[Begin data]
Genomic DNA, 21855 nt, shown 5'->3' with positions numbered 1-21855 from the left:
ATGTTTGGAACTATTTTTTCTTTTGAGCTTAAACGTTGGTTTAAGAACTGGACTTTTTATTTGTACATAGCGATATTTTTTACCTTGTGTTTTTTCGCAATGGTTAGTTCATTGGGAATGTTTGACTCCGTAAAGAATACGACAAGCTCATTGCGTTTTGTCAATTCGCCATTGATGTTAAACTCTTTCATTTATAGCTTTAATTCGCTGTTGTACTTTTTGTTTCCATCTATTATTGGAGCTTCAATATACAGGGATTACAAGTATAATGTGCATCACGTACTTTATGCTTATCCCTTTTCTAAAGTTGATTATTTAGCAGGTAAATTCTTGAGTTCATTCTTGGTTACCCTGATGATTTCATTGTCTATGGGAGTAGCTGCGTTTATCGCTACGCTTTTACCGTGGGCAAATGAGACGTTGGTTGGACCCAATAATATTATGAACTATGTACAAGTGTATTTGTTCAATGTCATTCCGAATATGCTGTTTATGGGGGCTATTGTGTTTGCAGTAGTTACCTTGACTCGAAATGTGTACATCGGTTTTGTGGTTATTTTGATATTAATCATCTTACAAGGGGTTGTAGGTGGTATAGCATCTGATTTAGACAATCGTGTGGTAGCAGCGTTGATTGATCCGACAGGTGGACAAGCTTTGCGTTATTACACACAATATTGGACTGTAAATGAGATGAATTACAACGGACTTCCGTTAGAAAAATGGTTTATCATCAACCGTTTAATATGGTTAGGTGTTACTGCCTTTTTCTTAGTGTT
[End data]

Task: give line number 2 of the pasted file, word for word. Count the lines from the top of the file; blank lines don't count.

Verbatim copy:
ATGTTTGGAACTATTTTTTCTTTTGAGCTTAAACGTTGGTTTAAGAACTGGACTTTTTATTTGTACATAGCGATATTTTTTACCTTGTGTTTTTTCGCAATGGTTAGTTCATTGGGAATGTTTGACTCCGTAAAGAATACGACAAGCTCATTGCGTTTTGTCAATTCGCCATTGATGTTAAACTCTTTCATTTATAGCTTTAATTCGCTGTTGTACTTTTTGTTTCCATCTATTATTGGAGCTTCAATATACAGGGATTACAAGTATAATGTGCATCACGTACTTTATGCTTATCCCTTTTCTAAAGTTGATTATTTAGCAGGTAAATTCTTGAGTTCATTCTTGGTTACCCTGATGATTTCATTGTCTATGGGAGTAGCTGCGTTTATCGCTACGCTTTTACCGTGGGCAAATGAGACGTTGGTTGGACCCAATAATATTATGAACTATGTACAAGTGTATTTGTTCAATGTCATTCCGAATATGCTGTTTATGGGGGCTATTGTGTTTGCAGTAGTTACCTTGACTCGAAATGTGTACATCGGTTTTGTGGTTATTTTGATATTAATCATCTTACAAGGGGTTGTAGGTGGTATAGCATCTGATTTAGACAATCGTGTGGTAGCAGCGTTGATTGATCCGACAGGTGGACAAGCTTTGCGTTATTACACACAATATTGGACTGTAAATGAGATGAATTACAACGGACTTCCGTTAGAAAAATGGTTTATCATCAACCGTTTAATATGGTTAGGTGTTACTGCCTTTTTCTTAGTGTT